as mentioned, the roles weren't really separated very well so no matter 
the profile, it still had menu items etc from the other role, etc.  Also, 
one of the biggest complaints I've seen about konqueror over the years is 
the "overabundance" of toolbar buttons it defaults to every time someone 
upgrades.  Most power users at least, very quickly reconfigured their 
toolbars to remove the ones they didn't use, and perhaps add a few more.  
While the different toolbars and konqueror profiles did allow some 
management, this too was very confusing to new users.  Having konqueror 
only in the browser role by default allows choosing rather more sane 
browsing toolbars and buttons in the default config, without the 
profusion of file browsing buttons even in web browsing mode, while still 
allowing power users to adjust them as they wish.

Plus, dolphin had come up with some of its own innovations, like the 
breadcrumbs style location bar that many found very useful once they 
understood how it worked (and with ease of switching between it and the 
old style typed text location entry).

So, somewhere along the line, the kde folks made the decision to make 
dolphin the /default/ filemanager.

Do note, however, that I italicized /default/ in ordered to emphasize 
it.  Those who wish to can configure konqueror as their filemanager, or 
(at least with 4.3) even qwenview.  There's also quite a number of 
krusader fans, and while I don't have it installed, I understand it can 
be configured as the system filemanager as well, when it's installed.  It 
should also be noted that with kparts, the difference between dolphin and 
konqueror as a filemanager is blurring.

Personally, I appreciate the new defaults, but perhaps not for the 
reasons most would.  That's because I prefer the text/ncurses based mc,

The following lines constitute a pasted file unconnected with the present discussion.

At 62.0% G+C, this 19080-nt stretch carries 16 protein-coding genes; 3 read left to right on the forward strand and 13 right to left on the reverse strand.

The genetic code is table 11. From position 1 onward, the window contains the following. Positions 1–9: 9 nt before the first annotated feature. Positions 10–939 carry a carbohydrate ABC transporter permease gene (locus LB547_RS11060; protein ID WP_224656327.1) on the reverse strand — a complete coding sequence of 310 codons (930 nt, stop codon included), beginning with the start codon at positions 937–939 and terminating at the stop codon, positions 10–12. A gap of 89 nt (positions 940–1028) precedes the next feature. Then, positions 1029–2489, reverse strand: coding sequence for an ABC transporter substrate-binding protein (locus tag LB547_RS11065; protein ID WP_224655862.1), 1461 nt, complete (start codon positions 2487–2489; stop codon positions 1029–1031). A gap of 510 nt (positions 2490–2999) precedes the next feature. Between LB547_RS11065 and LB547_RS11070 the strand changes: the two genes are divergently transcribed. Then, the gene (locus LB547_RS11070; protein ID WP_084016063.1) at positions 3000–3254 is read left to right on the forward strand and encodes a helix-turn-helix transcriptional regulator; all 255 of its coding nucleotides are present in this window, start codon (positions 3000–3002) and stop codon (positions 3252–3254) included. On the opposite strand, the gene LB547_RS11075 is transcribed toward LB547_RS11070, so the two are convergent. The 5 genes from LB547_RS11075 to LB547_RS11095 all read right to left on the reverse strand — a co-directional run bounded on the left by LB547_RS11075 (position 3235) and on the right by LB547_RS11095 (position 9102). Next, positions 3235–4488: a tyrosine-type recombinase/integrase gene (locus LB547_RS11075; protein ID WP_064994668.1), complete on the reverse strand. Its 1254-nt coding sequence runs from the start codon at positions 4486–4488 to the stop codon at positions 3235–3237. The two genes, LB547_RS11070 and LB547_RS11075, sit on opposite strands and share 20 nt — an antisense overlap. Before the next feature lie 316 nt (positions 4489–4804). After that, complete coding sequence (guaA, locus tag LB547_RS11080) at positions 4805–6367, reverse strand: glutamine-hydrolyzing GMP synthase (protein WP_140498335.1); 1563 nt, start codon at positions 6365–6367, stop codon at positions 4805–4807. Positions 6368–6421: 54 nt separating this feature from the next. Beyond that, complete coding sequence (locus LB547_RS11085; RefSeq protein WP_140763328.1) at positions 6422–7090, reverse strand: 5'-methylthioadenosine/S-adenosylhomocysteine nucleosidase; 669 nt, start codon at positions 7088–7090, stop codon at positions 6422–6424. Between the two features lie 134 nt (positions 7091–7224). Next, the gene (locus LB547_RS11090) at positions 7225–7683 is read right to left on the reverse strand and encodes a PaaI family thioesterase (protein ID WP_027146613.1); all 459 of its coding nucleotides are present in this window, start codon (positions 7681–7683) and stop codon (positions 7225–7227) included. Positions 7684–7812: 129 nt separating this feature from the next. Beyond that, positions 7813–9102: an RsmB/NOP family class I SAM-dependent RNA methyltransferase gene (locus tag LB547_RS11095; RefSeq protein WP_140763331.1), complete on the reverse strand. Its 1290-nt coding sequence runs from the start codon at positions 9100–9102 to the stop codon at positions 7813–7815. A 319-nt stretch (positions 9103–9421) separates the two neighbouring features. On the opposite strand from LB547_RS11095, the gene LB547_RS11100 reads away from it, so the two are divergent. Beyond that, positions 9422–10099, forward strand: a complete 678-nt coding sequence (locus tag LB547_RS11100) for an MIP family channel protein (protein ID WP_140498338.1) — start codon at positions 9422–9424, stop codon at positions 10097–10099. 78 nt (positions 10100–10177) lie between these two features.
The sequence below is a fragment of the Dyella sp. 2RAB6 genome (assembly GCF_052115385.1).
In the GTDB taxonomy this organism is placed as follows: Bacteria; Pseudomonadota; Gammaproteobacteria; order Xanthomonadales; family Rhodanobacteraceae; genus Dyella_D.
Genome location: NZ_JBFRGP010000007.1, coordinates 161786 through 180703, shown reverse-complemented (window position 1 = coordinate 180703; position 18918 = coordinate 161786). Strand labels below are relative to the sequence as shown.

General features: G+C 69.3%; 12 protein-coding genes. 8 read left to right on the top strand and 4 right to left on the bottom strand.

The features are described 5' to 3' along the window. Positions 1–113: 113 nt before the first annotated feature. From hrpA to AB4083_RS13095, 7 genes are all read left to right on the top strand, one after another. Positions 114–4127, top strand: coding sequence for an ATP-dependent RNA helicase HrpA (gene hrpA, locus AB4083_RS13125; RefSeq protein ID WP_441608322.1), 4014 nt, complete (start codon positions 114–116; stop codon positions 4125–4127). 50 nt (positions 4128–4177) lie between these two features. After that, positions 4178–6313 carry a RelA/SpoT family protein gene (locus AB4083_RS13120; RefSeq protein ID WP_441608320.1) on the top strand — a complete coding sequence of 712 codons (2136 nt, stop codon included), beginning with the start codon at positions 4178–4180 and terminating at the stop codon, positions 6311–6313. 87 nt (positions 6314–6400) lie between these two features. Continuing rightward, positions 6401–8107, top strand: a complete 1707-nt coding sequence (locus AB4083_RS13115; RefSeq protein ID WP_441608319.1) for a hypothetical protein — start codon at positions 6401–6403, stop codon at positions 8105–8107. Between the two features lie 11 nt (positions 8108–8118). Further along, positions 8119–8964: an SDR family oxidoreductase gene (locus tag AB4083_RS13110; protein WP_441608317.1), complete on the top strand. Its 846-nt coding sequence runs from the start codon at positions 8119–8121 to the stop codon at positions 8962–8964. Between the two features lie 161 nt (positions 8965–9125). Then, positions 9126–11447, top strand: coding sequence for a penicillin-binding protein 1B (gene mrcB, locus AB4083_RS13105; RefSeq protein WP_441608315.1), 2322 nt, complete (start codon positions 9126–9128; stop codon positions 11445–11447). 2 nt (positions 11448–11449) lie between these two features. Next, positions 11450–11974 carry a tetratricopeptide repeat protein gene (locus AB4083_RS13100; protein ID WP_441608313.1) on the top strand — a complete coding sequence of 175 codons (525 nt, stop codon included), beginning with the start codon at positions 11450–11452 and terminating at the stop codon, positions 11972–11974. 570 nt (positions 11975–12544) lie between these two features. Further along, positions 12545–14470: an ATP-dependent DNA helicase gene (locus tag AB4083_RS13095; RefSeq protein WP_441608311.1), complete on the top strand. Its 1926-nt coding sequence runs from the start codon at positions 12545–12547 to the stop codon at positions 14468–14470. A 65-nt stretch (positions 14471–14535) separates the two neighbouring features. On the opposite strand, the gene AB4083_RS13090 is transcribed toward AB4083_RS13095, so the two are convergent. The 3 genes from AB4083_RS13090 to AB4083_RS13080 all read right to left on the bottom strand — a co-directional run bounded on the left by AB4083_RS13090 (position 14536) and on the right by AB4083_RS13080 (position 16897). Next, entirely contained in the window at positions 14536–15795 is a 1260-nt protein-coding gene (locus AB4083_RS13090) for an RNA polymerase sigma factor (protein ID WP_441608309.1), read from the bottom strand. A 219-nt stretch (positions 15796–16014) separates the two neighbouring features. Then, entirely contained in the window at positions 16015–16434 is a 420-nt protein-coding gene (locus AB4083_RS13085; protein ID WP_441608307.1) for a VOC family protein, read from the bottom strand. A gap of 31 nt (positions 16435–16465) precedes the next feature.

aka midnight commander, for system management tasks, where the GUI focus 
on icons isn't particularly useful, but file information like dates, 
ownership and permissions, is very useful.  mc is just more efficient for 
that, especially since it's bash script extensible.  Without that, what 
remains of my file management tasks is more GUI based, and dolphin (or 
for still images, gwenview, which is fast growing on me) simply works 
better at that than konqueror, or at least, it does for me.

Plus, unlike a lot of people, I do use konqueror (as opposed to firefox) 
as my primary browser, tho I do use firefox with its more advanced 
extensions for some things.  But, the combined effect is that with kde3, 
I used konqueor more for browsing and less for file management than most 
people, and where I did use it for file management, dolphin is more 
effective already, so I don't mind that konqueror's defaults now more 
emphasize browsing, at all. =:^)

But as I mentioned, it's configurable, so those who prefer konqueror (or 
gwenview or krusader) to dolphin as their file manager, can easily set it 
so, thus continuing kde's emphasis on great user configurability.  And, I 
do agree that the new defaults are probably best for users that don't do 
a lot of reconfiguring /of/ the defaults, so all around, I believe kde 
did the right thing, choosing dolphin as the new default filemanager, 
thus allowing konqueror to be better configured by default for its 
remaining default role, web browsing. =:^)

Duncan - List replies preferred.   No HTML msgs.
"Every nonfree program has a lord, a master --
and if you use the program, he is your master."  Richard Stallman